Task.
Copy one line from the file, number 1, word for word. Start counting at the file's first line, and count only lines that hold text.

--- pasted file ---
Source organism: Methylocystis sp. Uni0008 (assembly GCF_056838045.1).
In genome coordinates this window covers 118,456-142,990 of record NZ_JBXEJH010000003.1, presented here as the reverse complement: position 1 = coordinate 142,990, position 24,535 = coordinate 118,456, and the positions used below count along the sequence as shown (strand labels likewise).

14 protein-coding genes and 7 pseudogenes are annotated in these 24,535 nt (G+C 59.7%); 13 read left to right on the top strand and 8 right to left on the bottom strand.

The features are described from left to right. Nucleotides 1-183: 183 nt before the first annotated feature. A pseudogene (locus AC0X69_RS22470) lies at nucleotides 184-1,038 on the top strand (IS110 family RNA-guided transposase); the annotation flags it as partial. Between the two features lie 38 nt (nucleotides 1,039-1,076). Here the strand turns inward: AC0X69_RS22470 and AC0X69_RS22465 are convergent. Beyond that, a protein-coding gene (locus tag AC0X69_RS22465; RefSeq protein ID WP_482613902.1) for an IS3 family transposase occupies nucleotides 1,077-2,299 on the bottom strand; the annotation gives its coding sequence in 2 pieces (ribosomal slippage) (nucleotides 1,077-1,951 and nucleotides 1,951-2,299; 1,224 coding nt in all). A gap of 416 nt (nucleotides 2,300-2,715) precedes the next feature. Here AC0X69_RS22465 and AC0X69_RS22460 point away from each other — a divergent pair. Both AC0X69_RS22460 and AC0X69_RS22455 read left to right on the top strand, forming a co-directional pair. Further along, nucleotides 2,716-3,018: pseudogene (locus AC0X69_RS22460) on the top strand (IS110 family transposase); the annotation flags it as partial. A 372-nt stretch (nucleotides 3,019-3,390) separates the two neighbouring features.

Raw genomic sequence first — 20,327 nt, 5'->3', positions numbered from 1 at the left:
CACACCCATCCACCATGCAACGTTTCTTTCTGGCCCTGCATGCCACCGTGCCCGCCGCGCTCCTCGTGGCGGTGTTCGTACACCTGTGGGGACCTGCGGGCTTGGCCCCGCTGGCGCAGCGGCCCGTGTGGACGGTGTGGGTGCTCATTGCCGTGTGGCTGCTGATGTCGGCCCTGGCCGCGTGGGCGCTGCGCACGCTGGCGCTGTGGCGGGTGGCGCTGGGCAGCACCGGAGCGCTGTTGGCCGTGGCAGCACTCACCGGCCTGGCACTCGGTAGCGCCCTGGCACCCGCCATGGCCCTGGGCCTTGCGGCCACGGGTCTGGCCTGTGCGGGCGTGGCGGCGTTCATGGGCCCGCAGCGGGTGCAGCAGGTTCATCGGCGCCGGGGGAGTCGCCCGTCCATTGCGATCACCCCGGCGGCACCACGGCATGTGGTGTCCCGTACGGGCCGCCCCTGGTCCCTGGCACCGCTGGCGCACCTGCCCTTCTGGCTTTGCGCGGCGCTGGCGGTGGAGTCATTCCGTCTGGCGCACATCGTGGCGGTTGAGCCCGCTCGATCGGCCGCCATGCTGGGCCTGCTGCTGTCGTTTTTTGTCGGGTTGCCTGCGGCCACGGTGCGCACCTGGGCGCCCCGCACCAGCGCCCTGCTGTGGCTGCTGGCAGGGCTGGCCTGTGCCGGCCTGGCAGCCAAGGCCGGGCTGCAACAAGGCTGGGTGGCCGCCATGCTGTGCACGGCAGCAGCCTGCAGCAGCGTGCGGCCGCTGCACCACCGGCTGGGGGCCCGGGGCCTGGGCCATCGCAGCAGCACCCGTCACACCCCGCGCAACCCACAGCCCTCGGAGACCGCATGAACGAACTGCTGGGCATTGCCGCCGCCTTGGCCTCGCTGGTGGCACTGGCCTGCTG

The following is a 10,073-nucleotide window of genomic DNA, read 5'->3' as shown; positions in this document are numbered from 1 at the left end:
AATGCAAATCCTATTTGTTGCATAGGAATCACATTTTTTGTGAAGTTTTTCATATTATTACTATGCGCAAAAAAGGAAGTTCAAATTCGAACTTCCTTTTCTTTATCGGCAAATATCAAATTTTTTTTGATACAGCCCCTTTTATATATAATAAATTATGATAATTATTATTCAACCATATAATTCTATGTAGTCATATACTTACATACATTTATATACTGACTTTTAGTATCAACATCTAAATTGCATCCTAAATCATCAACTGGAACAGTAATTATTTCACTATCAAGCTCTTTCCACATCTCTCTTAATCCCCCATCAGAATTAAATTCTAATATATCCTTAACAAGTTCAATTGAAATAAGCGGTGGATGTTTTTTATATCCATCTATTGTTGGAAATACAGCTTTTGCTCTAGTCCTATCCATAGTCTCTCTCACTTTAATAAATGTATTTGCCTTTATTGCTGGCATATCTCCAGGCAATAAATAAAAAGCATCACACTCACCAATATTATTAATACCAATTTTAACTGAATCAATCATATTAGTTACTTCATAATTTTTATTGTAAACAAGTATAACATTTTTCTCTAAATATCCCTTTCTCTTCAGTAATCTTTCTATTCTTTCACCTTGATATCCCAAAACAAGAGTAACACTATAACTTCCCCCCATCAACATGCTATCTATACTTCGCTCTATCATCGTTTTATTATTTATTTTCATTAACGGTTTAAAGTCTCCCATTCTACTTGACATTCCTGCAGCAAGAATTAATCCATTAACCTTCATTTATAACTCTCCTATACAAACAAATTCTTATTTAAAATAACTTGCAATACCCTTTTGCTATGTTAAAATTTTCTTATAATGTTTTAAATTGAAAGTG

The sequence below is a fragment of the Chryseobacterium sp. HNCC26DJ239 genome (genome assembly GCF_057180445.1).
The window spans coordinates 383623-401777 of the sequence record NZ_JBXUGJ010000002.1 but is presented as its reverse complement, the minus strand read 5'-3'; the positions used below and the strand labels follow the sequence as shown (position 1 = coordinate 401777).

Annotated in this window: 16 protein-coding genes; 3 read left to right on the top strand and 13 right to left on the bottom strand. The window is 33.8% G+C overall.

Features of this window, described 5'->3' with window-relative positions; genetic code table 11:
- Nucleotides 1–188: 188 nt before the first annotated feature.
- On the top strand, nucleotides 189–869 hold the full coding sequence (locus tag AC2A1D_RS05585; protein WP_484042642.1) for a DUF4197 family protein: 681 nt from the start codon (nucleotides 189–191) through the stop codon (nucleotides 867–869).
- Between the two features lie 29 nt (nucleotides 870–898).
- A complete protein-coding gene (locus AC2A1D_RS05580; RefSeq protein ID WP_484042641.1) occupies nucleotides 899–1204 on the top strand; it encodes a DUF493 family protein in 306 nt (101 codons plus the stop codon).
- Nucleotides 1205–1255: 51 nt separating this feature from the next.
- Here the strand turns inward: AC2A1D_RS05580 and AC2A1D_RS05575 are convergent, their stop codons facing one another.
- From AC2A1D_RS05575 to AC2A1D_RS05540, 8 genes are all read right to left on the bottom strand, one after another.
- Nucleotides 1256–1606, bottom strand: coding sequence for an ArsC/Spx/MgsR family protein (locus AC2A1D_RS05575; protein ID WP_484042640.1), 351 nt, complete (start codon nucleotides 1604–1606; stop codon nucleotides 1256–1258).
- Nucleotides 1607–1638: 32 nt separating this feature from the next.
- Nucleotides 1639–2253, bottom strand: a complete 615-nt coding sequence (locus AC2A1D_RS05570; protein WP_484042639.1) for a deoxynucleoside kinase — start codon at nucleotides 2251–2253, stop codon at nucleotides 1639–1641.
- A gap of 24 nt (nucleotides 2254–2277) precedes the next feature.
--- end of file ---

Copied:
Source organism: Methylocystis sp. Uni0008 (assembly GCF_056838045.1).